'She will shake down among the others, and become one of us, I hope. Ah! well, that will be your department, Mildred.

I am not much to be depended on for anything but parish matters. When a man loses hope and energy it is all up with him.'

The little gate swung after them as he spoke; the flower-bordered courtyard before the vicarage seemed half full of moving figures as they crossed the road; and in another moment Mildred was greeting her nieces, and introducing Polly to her brother.

'I cannot be expected to remember you both,' she said, as Olive timidly, and Christine rather coldly, returned her kiss. 'You were such little girls when I last saw you.'

But with Mildred's tone of benevolence there mingled a little dismay. Betha's girls were decidedly odd.

Olive, who was a year older than Polly, and who was quite a head taller, had just gained the thin ungainly age, when to the eyes of anxious guardians the extremities appear in the light of afflictive dispensations; and premature old age is symbolised by the rounded and stooping shoulders, and sunken chest; the age of trodden-down heels and ragged finger-ends, when the glory of the woman, as St. Paul calls it, instead of being coiled into smooth knots, or swept round in faultless plaits, of coroneted beauty, presents a vista of frayed ends and multitudinous hair-pins. Olive's loosely-dropping hair and dark cloudy face gave Mildred a shock; the girl was plain too, though the irregular features beamed at times with a look of intelligence. Christine, who was two years younger, and much better-looking, in spite of a rough, yellowish mane, had an odd, original face, a pert nose, argumentative chin, and restless dark eyes, which already looked critically at persons and things. 'Contradiction Chriss,' as the boys called her, was certainly a character in her way.

'Are you tired, aunt? Will you come in?' asked Olive, in a low voice, turning a dull sort of red as she spoke. 'Cardie thinks you are, and supper is ready, and——'

'I am very tired, dear, and so is Polly,' answered Mildred, cheerfully, as she followed Olive across the dimly-lighted hall, with its old-fashioned fireplace and settles; its tables piled up with coats and hats, which had found their way to the harmonium too.

They went up the low, broad staircase Mildred remembered so well, with its carved balustrades and pretty red and white drugget, and the great blue China jars in the window recesses.

The study door stood open, and Mildred had a glimpse of the high-backed chair, and table littered over with papers, before she began ascending again, and came out into the low-ceiled passage, with deep-set lattice windows looking on the court and churchyard.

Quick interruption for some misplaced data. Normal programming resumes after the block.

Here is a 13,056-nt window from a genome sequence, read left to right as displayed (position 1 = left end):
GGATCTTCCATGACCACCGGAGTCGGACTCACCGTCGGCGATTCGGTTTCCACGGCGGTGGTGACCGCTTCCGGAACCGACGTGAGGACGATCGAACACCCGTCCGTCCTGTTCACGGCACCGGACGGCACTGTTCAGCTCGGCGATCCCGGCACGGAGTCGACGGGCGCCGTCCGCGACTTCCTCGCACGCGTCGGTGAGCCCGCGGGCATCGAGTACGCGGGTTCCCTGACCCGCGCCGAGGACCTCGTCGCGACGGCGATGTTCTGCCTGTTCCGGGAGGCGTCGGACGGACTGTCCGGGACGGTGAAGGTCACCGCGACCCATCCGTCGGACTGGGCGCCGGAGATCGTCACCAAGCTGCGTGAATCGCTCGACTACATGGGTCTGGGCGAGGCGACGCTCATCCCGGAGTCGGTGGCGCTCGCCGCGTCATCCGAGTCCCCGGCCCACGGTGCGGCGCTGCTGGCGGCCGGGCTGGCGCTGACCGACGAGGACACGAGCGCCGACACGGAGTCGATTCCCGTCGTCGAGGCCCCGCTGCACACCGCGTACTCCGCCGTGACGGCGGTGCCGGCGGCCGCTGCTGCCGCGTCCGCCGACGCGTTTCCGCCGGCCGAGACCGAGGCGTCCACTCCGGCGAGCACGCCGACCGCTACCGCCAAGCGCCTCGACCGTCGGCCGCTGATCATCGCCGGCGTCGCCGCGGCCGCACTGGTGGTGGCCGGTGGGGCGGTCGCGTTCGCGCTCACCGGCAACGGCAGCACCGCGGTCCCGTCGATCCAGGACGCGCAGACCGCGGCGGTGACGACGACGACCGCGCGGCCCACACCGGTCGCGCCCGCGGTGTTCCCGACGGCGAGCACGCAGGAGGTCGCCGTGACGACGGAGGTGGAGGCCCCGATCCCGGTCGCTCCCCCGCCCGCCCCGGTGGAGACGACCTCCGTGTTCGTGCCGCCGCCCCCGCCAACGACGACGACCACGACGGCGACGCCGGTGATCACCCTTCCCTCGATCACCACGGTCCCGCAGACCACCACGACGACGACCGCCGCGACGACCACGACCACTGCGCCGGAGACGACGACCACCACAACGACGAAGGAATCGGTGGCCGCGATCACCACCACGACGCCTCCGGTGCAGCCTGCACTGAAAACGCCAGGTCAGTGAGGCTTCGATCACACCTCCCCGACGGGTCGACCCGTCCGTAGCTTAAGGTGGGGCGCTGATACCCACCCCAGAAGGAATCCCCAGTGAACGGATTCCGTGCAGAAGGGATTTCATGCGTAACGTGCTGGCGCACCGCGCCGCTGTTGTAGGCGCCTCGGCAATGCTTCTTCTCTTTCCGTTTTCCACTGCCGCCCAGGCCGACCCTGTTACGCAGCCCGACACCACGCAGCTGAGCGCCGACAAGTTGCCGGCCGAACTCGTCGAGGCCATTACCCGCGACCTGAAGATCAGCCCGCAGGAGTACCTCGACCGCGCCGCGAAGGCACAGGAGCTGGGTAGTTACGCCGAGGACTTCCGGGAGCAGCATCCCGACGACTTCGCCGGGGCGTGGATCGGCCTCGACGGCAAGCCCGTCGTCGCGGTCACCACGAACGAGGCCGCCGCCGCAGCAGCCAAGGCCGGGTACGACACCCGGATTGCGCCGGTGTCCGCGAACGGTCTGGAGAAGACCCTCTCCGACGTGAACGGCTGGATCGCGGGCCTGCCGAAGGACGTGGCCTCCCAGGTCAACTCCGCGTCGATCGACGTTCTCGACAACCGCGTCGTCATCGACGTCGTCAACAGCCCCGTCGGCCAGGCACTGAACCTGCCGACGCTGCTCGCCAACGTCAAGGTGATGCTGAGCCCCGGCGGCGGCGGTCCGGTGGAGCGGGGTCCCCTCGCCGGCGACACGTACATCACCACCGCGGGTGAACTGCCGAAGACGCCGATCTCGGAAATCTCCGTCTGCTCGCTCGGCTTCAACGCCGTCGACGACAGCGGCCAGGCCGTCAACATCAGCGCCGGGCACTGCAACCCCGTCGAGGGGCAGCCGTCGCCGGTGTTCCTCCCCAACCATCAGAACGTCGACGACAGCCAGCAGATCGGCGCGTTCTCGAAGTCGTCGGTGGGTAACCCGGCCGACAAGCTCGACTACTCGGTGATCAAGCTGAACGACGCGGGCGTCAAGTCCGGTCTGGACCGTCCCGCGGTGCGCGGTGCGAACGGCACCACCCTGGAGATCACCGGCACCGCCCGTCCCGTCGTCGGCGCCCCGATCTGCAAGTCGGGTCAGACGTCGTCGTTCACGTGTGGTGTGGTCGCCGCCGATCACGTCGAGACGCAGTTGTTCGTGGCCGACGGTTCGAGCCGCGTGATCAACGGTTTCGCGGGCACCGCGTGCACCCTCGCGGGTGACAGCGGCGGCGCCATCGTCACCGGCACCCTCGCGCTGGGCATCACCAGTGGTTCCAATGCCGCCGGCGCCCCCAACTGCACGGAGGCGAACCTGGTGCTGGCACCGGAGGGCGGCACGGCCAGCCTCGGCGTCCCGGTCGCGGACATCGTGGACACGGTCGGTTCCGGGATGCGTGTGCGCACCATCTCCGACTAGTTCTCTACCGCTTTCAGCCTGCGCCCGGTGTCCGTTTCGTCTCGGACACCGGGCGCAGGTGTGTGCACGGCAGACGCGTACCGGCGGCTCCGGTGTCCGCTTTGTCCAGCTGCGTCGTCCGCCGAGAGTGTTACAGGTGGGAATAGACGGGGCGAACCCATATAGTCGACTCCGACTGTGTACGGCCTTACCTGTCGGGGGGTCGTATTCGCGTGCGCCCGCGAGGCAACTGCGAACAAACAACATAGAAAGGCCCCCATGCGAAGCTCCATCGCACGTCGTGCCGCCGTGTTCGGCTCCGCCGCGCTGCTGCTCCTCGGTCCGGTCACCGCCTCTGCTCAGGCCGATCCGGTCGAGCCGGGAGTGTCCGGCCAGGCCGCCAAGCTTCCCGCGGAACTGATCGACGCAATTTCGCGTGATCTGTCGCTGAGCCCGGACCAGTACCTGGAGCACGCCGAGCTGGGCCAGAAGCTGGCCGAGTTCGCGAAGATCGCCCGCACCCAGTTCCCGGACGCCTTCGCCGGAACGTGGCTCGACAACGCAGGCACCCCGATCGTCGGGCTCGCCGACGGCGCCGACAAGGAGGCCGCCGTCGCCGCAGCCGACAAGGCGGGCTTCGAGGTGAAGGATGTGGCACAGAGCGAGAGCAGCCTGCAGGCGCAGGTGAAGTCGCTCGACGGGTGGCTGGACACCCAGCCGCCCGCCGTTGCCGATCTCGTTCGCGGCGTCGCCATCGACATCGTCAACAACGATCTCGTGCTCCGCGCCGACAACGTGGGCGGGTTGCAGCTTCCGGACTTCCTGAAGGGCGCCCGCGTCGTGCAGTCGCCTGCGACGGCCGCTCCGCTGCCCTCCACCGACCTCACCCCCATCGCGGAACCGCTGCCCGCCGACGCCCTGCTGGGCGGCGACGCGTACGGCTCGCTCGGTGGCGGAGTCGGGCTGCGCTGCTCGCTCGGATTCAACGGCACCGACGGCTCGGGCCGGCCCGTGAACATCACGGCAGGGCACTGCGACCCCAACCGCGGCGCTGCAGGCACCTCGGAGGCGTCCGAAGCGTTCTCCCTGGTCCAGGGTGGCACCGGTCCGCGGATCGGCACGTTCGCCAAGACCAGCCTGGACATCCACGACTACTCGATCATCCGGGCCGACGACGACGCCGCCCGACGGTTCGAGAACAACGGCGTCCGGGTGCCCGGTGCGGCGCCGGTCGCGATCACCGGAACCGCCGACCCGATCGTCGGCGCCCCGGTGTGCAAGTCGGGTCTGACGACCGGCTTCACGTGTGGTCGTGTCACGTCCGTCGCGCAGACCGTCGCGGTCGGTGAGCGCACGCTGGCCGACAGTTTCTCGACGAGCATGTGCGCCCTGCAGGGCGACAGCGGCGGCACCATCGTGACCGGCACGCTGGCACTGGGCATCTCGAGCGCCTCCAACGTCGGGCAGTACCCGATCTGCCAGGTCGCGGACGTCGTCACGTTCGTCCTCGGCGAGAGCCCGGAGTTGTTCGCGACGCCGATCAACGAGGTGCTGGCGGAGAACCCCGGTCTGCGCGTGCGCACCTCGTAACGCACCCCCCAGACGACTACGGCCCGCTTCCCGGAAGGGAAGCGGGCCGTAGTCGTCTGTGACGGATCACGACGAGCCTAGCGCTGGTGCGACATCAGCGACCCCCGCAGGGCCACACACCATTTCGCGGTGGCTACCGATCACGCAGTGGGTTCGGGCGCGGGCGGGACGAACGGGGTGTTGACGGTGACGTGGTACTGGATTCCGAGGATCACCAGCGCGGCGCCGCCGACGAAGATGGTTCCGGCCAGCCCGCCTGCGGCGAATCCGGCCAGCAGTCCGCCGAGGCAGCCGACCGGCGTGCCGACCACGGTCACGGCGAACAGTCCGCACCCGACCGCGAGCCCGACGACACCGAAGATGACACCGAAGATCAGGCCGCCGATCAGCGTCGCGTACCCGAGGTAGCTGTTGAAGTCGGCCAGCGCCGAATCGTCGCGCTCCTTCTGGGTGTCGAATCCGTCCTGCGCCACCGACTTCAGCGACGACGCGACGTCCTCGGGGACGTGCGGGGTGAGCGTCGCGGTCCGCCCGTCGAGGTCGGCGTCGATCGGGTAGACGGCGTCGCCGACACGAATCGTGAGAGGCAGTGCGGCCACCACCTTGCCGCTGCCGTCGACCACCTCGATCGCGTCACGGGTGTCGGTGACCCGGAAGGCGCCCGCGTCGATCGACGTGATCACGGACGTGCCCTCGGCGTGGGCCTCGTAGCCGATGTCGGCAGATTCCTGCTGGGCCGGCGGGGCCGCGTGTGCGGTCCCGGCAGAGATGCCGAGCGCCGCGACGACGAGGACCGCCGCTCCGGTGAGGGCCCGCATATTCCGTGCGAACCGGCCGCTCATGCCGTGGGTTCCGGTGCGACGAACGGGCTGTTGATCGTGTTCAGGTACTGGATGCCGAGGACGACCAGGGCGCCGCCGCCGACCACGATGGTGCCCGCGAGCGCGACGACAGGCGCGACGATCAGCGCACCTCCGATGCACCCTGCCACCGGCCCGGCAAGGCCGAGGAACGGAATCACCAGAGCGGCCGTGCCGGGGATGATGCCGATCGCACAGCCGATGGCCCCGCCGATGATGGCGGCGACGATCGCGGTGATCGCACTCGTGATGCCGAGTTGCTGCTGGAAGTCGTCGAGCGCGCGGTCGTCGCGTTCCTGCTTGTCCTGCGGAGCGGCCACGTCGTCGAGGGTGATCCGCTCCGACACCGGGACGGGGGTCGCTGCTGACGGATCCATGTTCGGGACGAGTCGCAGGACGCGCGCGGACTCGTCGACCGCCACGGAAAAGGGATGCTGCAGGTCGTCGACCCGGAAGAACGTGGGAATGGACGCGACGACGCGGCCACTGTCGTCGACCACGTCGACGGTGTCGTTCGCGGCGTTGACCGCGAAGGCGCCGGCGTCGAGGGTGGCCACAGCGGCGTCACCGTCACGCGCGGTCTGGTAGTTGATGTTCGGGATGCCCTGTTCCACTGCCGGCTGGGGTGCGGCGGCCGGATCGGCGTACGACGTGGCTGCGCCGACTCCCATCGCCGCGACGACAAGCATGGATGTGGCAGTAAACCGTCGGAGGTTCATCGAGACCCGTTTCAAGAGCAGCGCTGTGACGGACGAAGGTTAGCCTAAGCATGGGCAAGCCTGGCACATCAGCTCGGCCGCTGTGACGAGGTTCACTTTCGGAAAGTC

'Chrissy and I sleep here,' explained Olive, panting slightly from nervousness, as Mildred looked inquiringly at her. 'We thought—at least Cardie thought—this little room next to us would do for Miss Ellison.'

Polly peeped in delightedly. It was small, but cosy, with a curiously-shaped bedstead—the head having a resemblance to a Latin cross, with three pegs covered with white dimity. The room was neatly arranged—a decided contrast to the one they had just passed; and there was even an effort at decoration, for the black bars of the grate were entwined with sprays of honesty—the shining, pearly leaves grouped also in a tall red jar, on the mantelpiece.

'That is a pretty idea. Was it yours, Olive?'

Olive nodded. 'Father thought you would like your old room, aunt—the one he and mother always called yours.'

The tears came again in Mildred's eyes. Somehow it seemed but yesterday since Betha welcomed her so warmly, and showed her the room she was always to call hers. There was the tiny dressing-room, with its distant view, and the quaint old-fashioned room, with an oaken beam running across the low ceiling, and its wide bay-window.

There was the same heartsease paper that Mildred remembered seven years ago, the same flowery chintz, the curious old quilt, a hundred years old, covered with twining carnations. The very fringe that edged the beam spoke to her of a brother's thoughtfulness, while the same hand had designed the motto which from henceforth was to be Mildred's own—'Laborare est orare.'

'The lines are fallen to me in pleasant places,' whispered Mildred as she drew near the window, and stood there spell-bound by the scene, which, though well-remembered, seemed to come before her with new beauty.

Underneath her lay the vicarage garden, with its terrace walk and small, trim lawn; and down below, half hidden by a steep wooded bank, flowed the Eden, its pebbly beach lying dry under the low garden wall, but farther on plashing with silvery gleams through the thick foliage.

To the right was the footbridge leading to the meadows, and beyond that the water-mill and the weir; and as far as eye could reach, green uplands and sweeps of pasturage, belted here and there with trees, and closing in the distance soft ranges of fells, ridge beyond ridge, fading now into gray indistinctness, but glorious to look upon when the sun shone down upon their 'paradise of purple and the golden slopes atween them,' or the storm clouds, lowering over them, tinged them with darker violet.